- DETERRENCE: Aging U.S. nuclear arsenal slated for costly and long-delayed modernization
- DPRK: Pyongyang politicians go home empty- handed
- ENERGY SECURITY: Low hanging fruit: fossil fuel subsidies, climate finance, and sustainable developments
- GOVERNANCE AND CIVIL SOCIETY: China focus: Diaoyu Islands rift takes toll on China-Japan economic, trade ties
- CLIMATE CHANGE ADAPTATION: Limits and barriers to climate change adaptation for small inland communities affected by drought
- CLIMATE CHANGE AND SECURITY: Report warns of global food insecurity as climate change destroys fisheries
DETERRENCE: Aging U.S. nuclear arsenal slated for costly and long-delayed modernization, Dana Priest, Washington Post (15 September 2012)
The Stimson Center estimated the cost to upgrade and maintain the US’ 5,113 nuclear warheads, to replace old delivery systems and to renovate the aging facilities where nuclear work is performed is at least $352 billion over the coming decade. The cost may be higher if the work is delayed.
- Washington Post misleads in major article addressing nuclear weapons complex, Greg Mello, Los Alamos Study Group (15 September 2012)
- Resolving ambiguity: costing nuclear weapons, Russell Rumbaugh, Nathan Cohn, Stimson Center (5 June 2012) [PDF, 0.7MB]
DPRK: Pyongyang politicians go home empty- handed, Yan Jun, Deutschewelle (25 September 2012)
North Korea’s second Supreme People’s Assembly (SPA) meeting this year proved anti-climactic – so far; stressing the importance of education reform to uphold socialist ideals. North Korean boats continue moving south frequently searching for food in what North Korea sees as its territorial waters. This situation has a relatively high chance of ending in crisis. North Korea halted construction at one launch site, but one remains active.
- North Korea convenes the Sixth Session of the 12th Supreme People’s Assembly, Zhou Zhiran, People’s Daily Online (25 September 2012) [Chinese language]
- Construction halted at new North Korean missile launch pad; old site refurbished in preparation for future launches, Nick Hansen, 38 North (24 September 2012)
- S Korean leader warns of growing maritime threats, The International News (25 September 2012)
ENERGY SECURITY: Low hanging fruit: fossil fuel subsidies, climate finance, and sustainable developments, Oil Change International for the Heinrich Böll Stiftung North America with Natural Resources Defense Council and contributions from the Vasudha Foundation (India) and Greenovation Hub (China) (June 2012)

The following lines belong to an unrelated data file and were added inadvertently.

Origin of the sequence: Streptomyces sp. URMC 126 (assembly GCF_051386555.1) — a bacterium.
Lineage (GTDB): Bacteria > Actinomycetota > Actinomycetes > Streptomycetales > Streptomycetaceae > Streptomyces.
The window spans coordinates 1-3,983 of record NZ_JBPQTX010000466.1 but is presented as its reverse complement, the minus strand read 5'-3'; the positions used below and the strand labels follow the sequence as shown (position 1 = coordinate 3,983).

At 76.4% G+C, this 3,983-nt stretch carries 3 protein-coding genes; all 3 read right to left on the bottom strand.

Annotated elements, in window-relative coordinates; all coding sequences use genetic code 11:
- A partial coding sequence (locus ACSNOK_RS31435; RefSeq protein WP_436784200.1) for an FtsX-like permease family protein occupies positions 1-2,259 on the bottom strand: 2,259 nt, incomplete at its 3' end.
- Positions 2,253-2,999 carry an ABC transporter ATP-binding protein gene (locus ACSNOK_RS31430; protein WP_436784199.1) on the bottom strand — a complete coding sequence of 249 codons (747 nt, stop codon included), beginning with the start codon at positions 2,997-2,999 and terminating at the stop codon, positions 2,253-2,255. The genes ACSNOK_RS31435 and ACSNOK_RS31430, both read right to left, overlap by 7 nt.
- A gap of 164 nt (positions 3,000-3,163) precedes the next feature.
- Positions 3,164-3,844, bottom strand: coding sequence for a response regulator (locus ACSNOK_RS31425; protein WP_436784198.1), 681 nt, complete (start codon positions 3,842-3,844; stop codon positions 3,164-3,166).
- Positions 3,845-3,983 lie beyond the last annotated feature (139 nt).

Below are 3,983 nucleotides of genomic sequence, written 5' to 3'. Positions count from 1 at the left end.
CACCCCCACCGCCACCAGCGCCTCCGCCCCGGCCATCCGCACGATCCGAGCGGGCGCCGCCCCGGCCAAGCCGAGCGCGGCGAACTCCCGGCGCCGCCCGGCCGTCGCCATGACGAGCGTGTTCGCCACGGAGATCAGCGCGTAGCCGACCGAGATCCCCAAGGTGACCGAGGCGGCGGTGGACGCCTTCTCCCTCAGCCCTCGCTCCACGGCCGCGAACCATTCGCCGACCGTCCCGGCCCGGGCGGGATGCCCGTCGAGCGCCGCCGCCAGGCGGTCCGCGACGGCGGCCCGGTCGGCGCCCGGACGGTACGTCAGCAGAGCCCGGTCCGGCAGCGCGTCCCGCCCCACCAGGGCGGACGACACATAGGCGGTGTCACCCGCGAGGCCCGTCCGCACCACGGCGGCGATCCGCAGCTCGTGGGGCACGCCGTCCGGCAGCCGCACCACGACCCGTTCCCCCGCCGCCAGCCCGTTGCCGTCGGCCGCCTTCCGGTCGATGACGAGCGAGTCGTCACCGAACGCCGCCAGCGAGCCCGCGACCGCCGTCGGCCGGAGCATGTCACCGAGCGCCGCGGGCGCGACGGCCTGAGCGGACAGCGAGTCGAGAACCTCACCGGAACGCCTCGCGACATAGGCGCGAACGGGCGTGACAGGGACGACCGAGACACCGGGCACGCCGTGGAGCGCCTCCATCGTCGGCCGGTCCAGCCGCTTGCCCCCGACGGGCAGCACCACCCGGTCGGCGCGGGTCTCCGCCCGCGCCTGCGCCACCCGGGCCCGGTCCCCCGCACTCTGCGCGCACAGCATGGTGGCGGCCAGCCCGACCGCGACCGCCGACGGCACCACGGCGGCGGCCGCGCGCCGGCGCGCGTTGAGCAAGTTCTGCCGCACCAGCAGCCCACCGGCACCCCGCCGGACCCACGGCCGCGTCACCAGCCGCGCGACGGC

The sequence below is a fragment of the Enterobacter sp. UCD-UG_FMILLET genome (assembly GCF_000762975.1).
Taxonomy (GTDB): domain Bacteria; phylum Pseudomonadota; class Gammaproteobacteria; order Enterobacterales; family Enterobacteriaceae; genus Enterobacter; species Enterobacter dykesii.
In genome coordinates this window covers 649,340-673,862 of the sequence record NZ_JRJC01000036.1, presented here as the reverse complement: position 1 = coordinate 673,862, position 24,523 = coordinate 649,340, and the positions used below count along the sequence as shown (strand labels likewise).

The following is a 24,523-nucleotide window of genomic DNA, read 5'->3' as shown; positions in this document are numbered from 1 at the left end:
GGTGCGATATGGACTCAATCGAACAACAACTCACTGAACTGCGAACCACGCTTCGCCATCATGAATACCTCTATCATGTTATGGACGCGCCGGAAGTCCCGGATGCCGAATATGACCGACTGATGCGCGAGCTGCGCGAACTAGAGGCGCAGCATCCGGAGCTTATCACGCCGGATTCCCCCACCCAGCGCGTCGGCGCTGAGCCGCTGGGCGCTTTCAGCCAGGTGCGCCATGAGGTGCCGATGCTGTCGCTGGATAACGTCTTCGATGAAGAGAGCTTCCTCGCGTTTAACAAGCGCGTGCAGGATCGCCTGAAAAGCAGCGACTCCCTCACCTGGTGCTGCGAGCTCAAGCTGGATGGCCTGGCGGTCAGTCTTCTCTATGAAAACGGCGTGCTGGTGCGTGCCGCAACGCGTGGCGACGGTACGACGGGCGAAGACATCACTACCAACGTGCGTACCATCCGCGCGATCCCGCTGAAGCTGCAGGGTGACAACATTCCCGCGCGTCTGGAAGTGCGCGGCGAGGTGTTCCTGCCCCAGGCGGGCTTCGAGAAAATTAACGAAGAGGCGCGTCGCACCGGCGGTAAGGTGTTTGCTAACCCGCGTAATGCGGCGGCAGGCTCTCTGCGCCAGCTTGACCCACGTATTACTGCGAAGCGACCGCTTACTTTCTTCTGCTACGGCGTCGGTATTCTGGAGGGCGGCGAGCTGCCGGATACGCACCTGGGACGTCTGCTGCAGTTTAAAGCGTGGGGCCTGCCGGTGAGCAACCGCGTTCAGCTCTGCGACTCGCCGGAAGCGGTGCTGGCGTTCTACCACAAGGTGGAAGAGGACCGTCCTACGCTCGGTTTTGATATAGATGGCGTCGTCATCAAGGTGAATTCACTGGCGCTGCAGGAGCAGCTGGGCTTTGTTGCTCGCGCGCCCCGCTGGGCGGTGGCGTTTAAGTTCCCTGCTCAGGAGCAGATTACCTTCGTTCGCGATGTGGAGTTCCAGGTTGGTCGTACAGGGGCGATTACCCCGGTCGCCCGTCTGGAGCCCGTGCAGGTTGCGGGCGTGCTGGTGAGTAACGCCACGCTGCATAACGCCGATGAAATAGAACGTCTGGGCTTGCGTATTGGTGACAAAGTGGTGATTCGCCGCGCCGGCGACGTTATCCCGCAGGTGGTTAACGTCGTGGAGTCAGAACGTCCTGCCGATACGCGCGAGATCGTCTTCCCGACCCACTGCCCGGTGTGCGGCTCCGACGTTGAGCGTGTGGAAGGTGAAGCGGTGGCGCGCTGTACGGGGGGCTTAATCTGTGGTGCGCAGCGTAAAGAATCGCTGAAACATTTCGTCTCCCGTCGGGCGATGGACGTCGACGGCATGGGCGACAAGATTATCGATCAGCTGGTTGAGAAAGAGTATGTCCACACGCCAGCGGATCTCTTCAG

Cheap research, with self-righteous assertions in the name of climate change, is a low-hanging fruit for fame and grants. So what if the G-20 committed to “phase out and rationalize over the medium term inefficient fossil fuel subsidies while providing targeted support for the poorest”? Promises are cheap. Certain aspects of Western-style environmentalism have been romantic regressions into a mythical past, even smacking of imperialism. Fiscal pressures may force the issue and help reduce such subsidies.
- IISD guidebook details the scale and impacts of Nigeria’s energy subsidies, Press release for A Citizen’s Guide to Energy Subsidies in Nigeria, IISD (21 September 2012)
- Address to the Nation by the Prime Minister Manmohan Singh, Times of India (21 September 2012)
GOVERNANCE AND CIVIL SOCIETY: China focus: Diaoyu Islands rift takes toll on China-Japan economic, trade ties, Xinhua News (25 September 2012)
The ongoing Senkaku (Diaoyu) Islands conflict between Japan and China has hindered economic relations, including numerous flight cancellations during a peak holiday season. Thousands of Chinese tourists now plan to spend a weeklong holiday in Korea and are boycotting all things Japan. Japanese and Taiwanese ships exchanged water-cannon fire off the Island’s coast. Rising Japanese leaders are taking an even tougher stance on issues of nationalism.